MF: I haven't seen it for many years.

Where you at JG's "Crashed Cars" exhibit in 1970? If yes, did you smash anything? Did JG ever do anything at these parties?
MF: I was and I didn't. He was always quiet.

Any cool stories you might pass on about those crazy Ambit parties with Euphoria Bliss? Pix above: Euphoria far left; Michael Foreman far right. Date: late 1960s.
MF: Don't remember - just a purple haze. That Euphoria Bliss photograph was taken at the Royal Academy of Art in front of a Paolozzi sculpture being exhibited at the time.  I think it was taken for the Sunday Times to commemorate an Ambit anniversary. Which anniversary I cannot remember.

How did the relationship work between Martin Bax, JG, and you... in terms of dealing with submissions, suggesting to people that they submit work to Ambit, deciding what sort of work they wanted or didn't want, and so on? Was it loose, or did you just deal within your own speciality? Did you actually meet that often?
MF: Very loose, virtually no meetings. I just had to find images from artists who would work for nothing.

Your son, Mark, did three covers for JG at Gollancz, and your only cover treatment was pulped. I note from your British Council website that, in fact, you almost exclusively did illustrations. Any reason you didn't go after cover commissions?
MF: I had forgotten that Mark did those covers. I did scores of covers in my early days.

You're a prolific, popular and very successful writer/ designer/ artist with an almost never-ending bibliography... what's your take on the "concept" of book covers these days? By that I mean the general tone: optimistic, garish, subdued, hard-sell, dark, sexy...
MF: Garish and without class.

Have you ever done any work for advertising agencies? If so, any specific campaigns?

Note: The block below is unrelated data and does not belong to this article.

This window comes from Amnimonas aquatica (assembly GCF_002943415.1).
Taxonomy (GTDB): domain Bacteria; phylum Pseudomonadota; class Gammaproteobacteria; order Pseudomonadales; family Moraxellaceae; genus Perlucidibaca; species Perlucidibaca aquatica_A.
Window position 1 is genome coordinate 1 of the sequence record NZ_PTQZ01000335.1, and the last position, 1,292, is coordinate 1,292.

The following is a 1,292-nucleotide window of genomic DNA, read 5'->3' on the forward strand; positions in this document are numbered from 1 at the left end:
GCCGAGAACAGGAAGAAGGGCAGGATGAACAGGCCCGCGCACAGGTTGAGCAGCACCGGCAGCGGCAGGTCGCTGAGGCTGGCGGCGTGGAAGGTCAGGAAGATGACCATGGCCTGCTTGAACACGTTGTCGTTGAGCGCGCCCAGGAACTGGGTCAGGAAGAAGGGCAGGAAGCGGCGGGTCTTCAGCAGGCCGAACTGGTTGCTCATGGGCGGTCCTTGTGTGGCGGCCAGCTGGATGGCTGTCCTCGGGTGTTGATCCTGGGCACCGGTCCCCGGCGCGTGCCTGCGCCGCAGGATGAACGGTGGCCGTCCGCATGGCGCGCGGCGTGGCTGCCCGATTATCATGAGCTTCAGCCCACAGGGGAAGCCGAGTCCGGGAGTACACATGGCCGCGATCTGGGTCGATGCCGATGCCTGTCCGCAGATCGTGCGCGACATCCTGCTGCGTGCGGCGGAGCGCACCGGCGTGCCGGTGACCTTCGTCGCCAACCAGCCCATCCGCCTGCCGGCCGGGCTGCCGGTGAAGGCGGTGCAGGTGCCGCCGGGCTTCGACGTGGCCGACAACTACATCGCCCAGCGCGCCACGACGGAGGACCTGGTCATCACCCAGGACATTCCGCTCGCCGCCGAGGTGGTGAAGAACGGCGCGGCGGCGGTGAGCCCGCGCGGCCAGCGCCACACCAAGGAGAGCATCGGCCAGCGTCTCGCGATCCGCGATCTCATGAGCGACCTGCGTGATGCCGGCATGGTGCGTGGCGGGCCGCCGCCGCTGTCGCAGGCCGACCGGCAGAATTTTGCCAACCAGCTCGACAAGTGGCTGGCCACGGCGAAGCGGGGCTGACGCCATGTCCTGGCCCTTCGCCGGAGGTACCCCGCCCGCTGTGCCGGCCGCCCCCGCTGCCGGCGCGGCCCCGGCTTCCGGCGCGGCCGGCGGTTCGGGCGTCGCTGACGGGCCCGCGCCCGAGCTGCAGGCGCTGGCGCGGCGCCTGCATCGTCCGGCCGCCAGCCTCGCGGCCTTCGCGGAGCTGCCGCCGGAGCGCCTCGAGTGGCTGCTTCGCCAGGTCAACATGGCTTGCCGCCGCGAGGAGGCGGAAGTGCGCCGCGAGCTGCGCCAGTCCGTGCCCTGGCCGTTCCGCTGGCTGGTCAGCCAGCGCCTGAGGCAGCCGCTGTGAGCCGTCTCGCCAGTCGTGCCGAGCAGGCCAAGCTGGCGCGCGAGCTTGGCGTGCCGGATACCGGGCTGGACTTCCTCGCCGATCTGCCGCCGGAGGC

MF: Many in my early days in the UK, Europe and the USA.  The most regular client was Mobil. 

Were you in JG's back garden that day in 1968 when Ann Quinn received her £40 prize from him for winning Ambit's "drugged writers" competition?
MF: Yes but, again, blurred memories. It was the sixties ...

What's with that little cement lawn sculpture JG made and has in his back yard? Any idea what inspired that?
MF: I don't know it.

Your book, War Boy Country Childhood, (congrats on the Medal) has been described as a "delightful story of a boy's experience of W.W. II" -- do you feel any empathy with JG's wartime experiences? Did the two of you ever discuss JG's time in the Japanese camp? Was he reticent to talk about it?
MF: We didn't talk about it but, obviously, I feel empathy.

Is there anything else you and JGB worked on with, or for, that we might not know about?
MF: Only, The Next Rocket to the Moon.

Very interesting. When was this book project proposed?

MF: 1973

Was there a publisher interested?

MF: Yes, Harper Collins

Did you or JG suggest the project?

MF: I did.

Was the story completely written?

MF: Pretty much complete. It was to be a picture book so Jim's text was short. I did a cover and a dummy and several pictures plus a complete layout.

You said "the book never happened"... lack of interest?

MF: It was about an old astronaut living in an overgrown and neglected Cape Canaveral. The book was on the launch pad but countdown never happened. Don't remember why. Jim went onto bigger and better things I guess. So, Dave Pringle's memory is pretty much correct.

What Dave remembers: In 1979 I got to know JGB's then agent, John Wolfers, and I visited his office several times in 1979-1980. This was when I was doing the JGB bibliography for G. K. Hall & Company. Wolfers kindly let me look at various papers, and one thing I caught a glimpse of was what appeared to be the manuscript of a children's short story by JGB. Or perhaps it was a sample Chapter One of a children's novel. It seemed to open at Cape Canaveral, and was a bit like "The Cage of Sand" or "The Dead Astronaut" rewritten for kids. Or that's the extremely brief impression I got just from glancing at the first sentence or two. Unfortunately, John Wolfers saw me looking at it and took it away from me at that point, saying it was confidential.

Any anecdotes or yarns you remember about a memorable moment with JG?
MF: Sorry...

There, I did say that it would be disappointing!  But I hope it helps.
Best wishes,

Michael Foreman

Thank You, Michael!